And in Black and brown groups where the burden of Covid-19 has been shouldered disproportionately, the conversation must not veer toward public shaming.

We must seize on the same intention of the heroic and outsize roles Black voters and social justice movements by people of color have played in rescuing the American republic and giving the country a double-fisted chance to rise from the ashes of the Capitol riots and the wholesale devastation caused by the pandemic.

By invoking our collective power, we will be crucial to forging a road map and tying our destinies to one another. This is true whether you're talking about universal masking or mass vaccinations. This will require patience and some pain but urgency and moral courage, nonetheless.

It's easy to feel powerless in the face of this health crisis. I recognized my power in volunteering for a coronavirus vaccine trial and in the public health advocacy I do daily. Our power is not only in demanding answers to our questions and fears, but also in demanding access to the tools to save our families and neighborhoods, to being partners in finding a solution and to everyone's respecting and valuing our humanity.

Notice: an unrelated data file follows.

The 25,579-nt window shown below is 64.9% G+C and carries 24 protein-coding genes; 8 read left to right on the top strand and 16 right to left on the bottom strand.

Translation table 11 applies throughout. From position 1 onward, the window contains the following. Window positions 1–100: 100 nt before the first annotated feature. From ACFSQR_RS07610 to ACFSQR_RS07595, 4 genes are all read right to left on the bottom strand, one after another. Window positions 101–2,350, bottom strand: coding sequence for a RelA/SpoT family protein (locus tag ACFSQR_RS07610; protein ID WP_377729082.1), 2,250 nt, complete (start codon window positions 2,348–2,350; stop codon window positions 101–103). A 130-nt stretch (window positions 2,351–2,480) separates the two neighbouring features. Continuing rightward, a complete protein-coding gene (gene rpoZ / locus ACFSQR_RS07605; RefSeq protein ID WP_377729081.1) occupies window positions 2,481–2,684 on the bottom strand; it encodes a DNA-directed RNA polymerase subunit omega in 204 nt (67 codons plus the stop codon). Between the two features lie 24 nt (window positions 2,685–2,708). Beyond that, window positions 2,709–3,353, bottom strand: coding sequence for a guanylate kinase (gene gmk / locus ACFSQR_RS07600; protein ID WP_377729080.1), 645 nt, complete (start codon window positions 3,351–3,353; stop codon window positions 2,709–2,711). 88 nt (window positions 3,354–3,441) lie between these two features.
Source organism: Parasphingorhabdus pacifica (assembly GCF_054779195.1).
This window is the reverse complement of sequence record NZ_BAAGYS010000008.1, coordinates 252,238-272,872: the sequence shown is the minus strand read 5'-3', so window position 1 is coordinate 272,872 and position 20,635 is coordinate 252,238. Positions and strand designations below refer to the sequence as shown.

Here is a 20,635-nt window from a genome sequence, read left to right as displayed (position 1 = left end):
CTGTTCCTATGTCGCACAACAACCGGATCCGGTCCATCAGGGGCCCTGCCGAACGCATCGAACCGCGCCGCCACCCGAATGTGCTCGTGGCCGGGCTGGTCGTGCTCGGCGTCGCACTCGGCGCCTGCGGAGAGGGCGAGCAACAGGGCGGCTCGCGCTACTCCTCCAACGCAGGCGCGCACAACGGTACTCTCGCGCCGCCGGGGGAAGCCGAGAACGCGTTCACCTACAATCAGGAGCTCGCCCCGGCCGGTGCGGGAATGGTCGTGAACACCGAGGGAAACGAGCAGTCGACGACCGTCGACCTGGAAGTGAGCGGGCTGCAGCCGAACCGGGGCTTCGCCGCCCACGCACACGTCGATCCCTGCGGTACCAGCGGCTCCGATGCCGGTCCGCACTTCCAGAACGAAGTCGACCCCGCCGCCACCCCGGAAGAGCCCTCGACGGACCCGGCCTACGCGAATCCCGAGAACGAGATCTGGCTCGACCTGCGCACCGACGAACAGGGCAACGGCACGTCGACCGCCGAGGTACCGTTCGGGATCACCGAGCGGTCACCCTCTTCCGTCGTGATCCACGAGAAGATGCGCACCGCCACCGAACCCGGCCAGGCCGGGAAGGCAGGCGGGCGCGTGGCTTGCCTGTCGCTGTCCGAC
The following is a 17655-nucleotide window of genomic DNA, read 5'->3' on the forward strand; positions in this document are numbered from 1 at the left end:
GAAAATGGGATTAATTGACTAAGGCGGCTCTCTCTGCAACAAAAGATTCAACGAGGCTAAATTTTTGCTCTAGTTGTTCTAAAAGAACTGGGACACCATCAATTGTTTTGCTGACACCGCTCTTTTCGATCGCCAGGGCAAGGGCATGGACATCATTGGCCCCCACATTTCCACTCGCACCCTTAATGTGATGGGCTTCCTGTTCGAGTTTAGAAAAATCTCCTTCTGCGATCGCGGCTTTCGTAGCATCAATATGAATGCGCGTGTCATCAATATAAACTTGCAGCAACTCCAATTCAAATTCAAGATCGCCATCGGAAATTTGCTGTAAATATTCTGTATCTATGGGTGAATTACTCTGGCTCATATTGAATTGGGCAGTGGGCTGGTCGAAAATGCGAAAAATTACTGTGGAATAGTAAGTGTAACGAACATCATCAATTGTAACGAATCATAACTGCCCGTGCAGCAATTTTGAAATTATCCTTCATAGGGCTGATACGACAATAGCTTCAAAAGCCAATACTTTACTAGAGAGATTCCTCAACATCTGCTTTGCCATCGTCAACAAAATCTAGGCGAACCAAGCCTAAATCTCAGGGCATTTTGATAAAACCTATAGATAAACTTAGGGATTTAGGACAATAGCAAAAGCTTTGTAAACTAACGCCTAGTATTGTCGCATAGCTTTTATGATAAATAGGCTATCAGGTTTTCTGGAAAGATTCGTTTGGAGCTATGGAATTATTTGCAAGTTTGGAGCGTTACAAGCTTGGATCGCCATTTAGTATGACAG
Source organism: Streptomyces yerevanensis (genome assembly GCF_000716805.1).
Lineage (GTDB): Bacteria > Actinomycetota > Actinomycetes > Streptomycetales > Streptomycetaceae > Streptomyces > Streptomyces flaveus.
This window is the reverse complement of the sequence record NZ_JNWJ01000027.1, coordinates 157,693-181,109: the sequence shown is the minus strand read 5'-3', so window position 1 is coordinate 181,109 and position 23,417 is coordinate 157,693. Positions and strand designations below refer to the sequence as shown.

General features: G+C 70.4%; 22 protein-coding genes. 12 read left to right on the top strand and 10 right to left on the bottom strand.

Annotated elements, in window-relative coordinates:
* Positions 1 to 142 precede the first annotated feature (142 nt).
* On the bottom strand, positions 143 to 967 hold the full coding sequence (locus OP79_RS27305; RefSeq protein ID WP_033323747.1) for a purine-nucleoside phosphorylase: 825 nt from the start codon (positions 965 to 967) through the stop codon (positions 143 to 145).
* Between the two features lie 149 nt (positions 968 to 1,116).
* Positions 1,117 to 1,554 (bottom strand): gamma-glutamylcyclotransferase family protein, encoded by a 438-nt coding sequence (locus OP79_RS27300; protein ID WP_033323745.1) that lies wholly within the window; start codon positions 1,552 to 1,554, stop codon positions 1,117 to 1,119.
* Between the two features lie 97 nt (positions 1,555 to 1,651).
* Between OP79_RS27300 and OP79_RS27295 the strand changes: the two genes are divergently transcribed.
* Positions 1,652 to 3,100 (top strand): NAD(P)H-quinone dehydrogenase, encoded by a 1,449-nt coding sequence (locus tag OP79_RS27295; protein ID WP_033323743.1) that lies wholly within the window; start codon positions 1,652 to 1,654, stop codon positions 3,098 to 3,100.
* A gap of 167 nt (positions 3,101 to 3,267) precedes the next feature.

Then, and only then, can America call itself a resilient nation. Only then can the change that Sam Cooke prophesied in his legendary anthem finally come.

The pendulum is in motion. But the forward momentum we hope and pray for can easily swing back again. Now is a time when racial equity and health justice call for dismantling the pendulum altogether. In its place, the U.S. needs to erect new axes of power and enduring fairness. We cannot afford to miss out on that change.